We have a local auction house that has an auction every Sunday, its usually pretty bad but every once in awhile they have an item that is worth purchasing. Unfortunately with the constant lockdowns the auction is online only, so I purchased this little round vintage accent table without viewing it and it looked pretty great online.
It is pretty great actually but the previous owners had “prepped” it for the auction by quickly gluing it together and unfortunately they did not bother to make it level. No problem its just a few extra steps and even better Hubs said he’d do it for me. I love the style of this vintage table and knew immediately where I want to do with it.
Dismantling and Repairing a Vintage Round Table
Supplies We Used
Gorilla Glue, Cargo Cord
120 & 150 Sandpaper
Fusion Mineral Paint, Limestone (cream) and Picket Fence (white)
Taking the table apart is pretty easy. We were able to cautiously and carefully pry apart every seam with little trouble. For some of the badly glued wood seams we had to insert the blade of an utility knife into the wood seams, but the majority of the glued point fell apart with a little twist.
Once we had the table dismantled we took 120 grit sandpaper and removed all the glue residue in the seams. Then Hubs got busy putting it together, being careful to use a level to keep everything even and balanced.
Starting at the base Hubs began by gluing the four legs into the lower base using Gorilla wood glue. There wasn’t an easy way to use even large clamps to hold all four legs together while the glue dried. Instead we used a large cargo strap and with me making sure it stayed level Hubs tightened the strap to hold it in place. We left it overnight to dry.
The next day Hubs placed the remaining parts together using Gorilla glue to hold them in place, and made sure the table base was perfectly level before placing the table top on.
The table top fit on using wooden pegs, we kept turning the table and placing the level on top, the third time the table top was finally level.
The table was not hard to put together, it just took some persistence, but it was not hard to complete. Hubs did it in a couple of hours.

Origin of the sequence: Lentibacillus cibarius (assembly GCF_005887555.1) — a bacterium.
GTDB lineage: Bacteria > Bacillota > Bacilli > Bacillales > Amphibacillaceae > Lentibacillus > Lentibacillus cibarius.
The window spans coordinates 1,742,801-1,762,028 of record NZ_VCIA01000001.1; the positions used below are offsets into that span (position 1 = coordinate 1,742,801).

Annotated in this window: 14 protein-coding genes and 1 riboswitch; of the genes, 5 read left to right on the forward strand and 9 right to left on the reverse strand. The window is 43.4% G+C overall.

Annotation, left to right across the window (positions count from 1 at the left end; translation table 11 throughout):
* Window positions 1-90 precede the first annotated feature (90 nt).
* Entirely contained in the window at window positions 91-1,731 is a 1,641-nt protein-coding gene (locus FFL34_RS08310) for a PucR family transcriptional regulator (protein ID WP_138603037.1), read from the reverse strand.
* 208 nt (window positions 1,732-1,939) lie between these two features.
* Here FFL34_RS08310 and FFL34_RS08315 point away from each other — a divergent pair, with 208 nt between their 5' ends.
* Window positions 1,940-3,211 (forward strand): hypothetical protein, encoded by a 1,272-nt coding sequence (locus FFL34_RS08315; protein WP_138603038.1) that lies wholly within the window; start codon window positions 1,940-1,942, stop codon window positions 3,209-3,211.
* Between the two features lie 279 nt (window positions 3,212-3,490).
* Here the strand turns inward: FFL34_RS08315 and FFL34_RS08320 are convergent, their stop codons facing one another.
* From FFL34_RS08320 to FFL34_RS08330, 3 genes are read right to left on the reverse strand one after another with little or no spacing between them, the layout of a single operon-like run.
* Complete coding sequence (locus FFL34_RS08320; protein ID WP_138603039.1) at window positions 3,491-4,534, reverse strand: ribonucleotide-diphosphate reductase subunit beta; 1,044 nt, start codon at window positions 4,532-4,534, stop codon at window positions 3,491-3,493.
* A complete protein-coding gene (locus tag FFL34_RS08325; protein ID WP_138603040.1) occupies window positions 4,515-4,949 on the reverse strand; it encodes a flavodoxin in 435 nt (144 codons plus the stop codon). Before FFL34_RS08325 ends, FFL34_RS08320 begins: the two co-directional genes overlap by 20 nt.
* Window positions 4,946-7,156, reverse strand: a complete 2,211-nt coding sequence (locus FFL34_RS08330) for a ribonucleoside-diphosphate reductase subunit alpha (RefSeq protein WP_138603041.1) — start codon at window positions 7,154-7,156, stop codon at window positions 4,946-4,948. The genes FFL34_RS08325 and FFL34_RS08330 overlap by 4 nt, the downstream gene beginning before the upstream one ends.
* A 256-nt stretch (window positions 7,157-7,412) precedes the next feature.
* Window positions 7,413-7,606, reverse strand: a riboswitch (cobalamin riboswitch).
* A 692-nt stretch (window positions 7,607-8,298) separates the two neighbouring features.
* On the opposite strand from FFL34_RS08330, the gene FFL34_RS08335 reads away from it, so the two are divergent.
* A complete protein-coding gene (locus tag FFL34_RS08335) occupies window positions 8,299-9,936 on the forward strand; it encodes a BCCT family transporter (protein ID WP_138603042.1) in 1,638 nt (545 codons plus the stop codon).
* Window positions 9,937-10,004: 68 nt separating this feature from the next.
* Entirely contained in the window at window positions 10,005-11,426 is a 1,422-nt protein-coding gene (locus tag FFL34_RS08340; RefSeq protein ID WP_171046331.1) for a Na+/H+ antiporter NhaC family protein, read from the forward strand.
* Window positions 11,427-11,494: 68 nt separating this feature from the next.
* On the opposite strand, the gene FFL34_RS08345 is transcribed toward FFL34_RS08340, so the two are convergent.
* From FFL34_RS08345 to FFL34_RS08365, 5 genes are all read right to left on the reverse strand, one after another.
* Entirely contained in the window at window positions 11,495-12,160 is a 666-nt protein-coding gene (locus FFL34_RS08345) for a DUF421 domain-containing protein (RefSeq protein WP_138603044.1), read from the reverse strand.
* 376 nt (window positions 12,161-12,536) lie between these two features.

Once the table was on I filled and sanded some wood cracks using wood filler. Smoothed them with 120 grit sandpaper and then finished the preparations by sanding the remaining parts of the table with the 120 sandpaper just to remove the shine.
Refinishing a Round Vintage Farmhouse Style Accent Table
Now that the table is back together it is really easy to finish.
Begin with a coating of zinsser primer, I did not sand it off afterwards.
Then I added a complete coat of Fusion mineral paint in Limestone. Limestone is a light creamy colour. To fully cover the table I let it dry for two hours and then added a second coat of Raw Silk.
Once the Raw Silk is dry sand it lightly with 150 grit sandpaper.
Apply a third coat using Fusion mineral paint in Picket Fence. I think Picket Fence is the brightest white colour Fusion sells so of course its my favorite. Apply the Picket Fence lightly without looking for full coverage. This allows hints of raw silk to peak through.
Let the table dry overnight, the next day using 150 grit sandpaper distress the entire table so that the Limestone shows through the Picket Fence.
The blog has been very quiet lately because both Hubs and I have been busy refreshing our home. This little table is part of our living room update and we are excited to show you the before and afters.
Like this simple project? Pin it for Later!
If you love white farmhouse wood decor as much as I do, this is a simple DIY farmhouse craft to try this weekend. I love mine enough I want to make another one.
Part of why were refinishing our home is wall damage, I built two of these small farmhouse doors, one now sits behind the table, and the second one is outside.
The little grey backdrop is a pallet project I made for a Fall table centerpiece.